BRICS from below: counterpower movements in Brazil, India and South Africa

Published on ZNet (first on open democracy), by Patrick Heller, May 2, 2015.

Much has been made of the recent wave of social movements against neo-liberalism and precarity. From the Arab Spring to the Occupy movements to the student protests against the educational system in Chile, commentators have detected a Polanyi-like wave of counter movements to neo-liberal globalization. But what exactly do these movements have in common?
The movements themselves are not specifically connected, are clearly rooted in domestic political fields, and have mobilized claims and framed grievances that are as diverse as they are localized. As the literature on moral economies has long argued, people don’t rise up against economic hardship but rather against injustice.

So, if there is clearly no mechanical logic that impels people to protest when economic conditions are tough, can we speak of a global counter-movement to neo-liberalism? Yes, but only if we can clearly identify the links between the politics of movements and the political conditions they respond to and specifically to the crises of legitimacy that drive contentious movements.

Counterpower movements:

Recent protest waves in Brazil, India and South Africa reveal clear patterns of what can be called counterpower movements, movements that explicitly challenge the instrumentalization of political power. The wave of protests that erupted in the run-up to the World Cup in Brazil, the “anti-corruption” movement in India and the spread of “service-delivery protests” in South Africa took varied forms and have traveled different paths, but have three defining characteristics.

First, all three movements erupted in highly consolidated democracies where the procedural dimensions of democracy enjoy widespread support. These movements cannot as such be confused with movements against authoritarian regimes. Second, all three are attacks against perceived injustices and in particular elite usurpation of the state. Third, all three have clearly articulated critiques of institutionalized political society and seek to mobilize civil society as a form of counterpower.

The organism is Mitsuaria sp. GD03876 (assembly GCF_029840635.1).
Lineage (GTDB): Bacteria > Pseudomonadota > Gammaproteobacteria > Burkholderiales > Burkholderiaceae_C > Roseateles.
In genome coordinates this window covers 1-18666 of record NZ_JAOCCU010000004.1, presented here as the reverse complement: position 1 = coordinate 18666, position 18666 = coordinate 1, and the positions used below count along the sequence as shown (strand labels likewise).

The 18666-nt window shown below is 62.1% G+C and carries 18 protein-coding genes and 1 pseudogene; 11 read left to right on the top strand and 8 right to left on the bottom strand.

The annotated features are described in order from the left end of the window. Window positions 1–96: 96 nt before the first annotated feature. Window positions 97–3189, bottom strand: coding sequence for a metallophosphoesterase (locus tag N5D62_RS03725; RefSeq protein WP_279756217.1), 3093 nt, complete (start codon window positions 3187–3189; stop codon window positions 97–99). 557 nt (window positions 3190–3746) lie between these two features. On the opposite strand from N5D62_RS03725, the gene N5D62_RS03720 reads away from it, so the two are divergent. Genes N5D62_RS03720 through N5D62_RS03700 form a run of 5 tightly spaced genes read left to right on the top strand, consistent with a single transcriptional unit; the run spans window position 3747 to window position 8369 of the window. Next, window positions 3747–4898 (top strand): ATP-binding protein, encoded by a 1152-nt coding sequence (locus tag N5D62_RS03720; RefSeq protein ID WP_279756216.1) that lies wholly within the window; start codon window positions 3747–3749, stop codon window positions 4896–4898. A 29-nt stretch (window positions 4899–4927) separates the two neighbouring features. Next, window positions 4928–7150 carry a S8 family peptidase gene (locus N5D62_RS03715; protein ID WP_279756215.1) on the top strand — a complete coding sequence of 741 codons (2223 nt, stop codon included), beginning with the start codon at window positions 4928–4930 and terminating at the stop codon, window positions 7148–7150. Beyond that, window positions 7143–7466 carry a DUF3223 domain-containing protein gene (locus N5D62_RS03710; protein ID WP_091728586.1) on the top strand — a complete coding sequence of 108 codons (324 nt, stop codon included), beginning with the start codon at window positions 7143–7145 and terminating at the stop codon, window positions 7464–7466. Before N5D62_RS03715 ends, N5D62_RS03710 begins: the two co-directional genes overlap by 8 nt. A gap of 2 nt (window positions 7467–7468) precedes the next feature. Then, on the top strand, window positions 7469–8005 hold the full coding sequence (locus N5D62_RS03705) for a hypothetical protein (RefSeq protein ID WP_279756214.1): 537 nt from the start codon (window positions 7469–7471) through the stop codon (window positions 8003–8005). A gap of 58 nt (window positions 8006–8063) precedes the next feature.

The oligarchialization of power: … //

… South Africa: … //
… India: … //
… Brazil: … //

… A flourishing democrazy:

What lessons can we draw from these three different protest movements? First, for all the talk of how neo-liberalism has hollowed out democracy or pacified civil society, these movements remind us that wherever basic democratic freedoms can be accessed, the possibility for counter-hegemonic politics remains very real.

Second, as much as recent social gains in development in Latin America have been linked to the electoral success of left-of-centre programmatic parties, it is important not to confuse necessary with sufficient conditions. The ANC in South Africa has been an extraordinary disappointment on the social front and in its determination to maintain control has been more than willing to compromise democratic principles. The PT in Brazil has remained much closer to its traditional redistributive politics, but its tenure in power has shifted the balance from the mobilizational to the organizational wing of the party.

In India, the anti-corruption movement dealt what in retrospect may have been the fatal blow – massive electoral repudiation in the 2014 national elections – to a Congress party that long represented itself as the party of the people but degenerated into a rent-seeking cabal. Whether the political scaling-up of the movement into a political formation will produce a permanent electoral shift remains to be seen. But the movement has demonstrated the capacity of civil society to stand up to the implacable forces of political domination that have slowly been subverting democratic life in India.

Third, while all three movements have been fueled by unrealized socio-economic expectations that accompanied democratic transitions in Brazil and South Africa and explosive growth in India, what they have most in common is a rejection of the increasing nexus of political and economic power and the subordination of democracy to money.

Democracy is always messy, always in flux and always constrained. But it is nothing if it cannot block the translation of economic power into political power. In this respect, a permanently organized counterpower is a necessary condition for a flourishing democracy.

(full long text).


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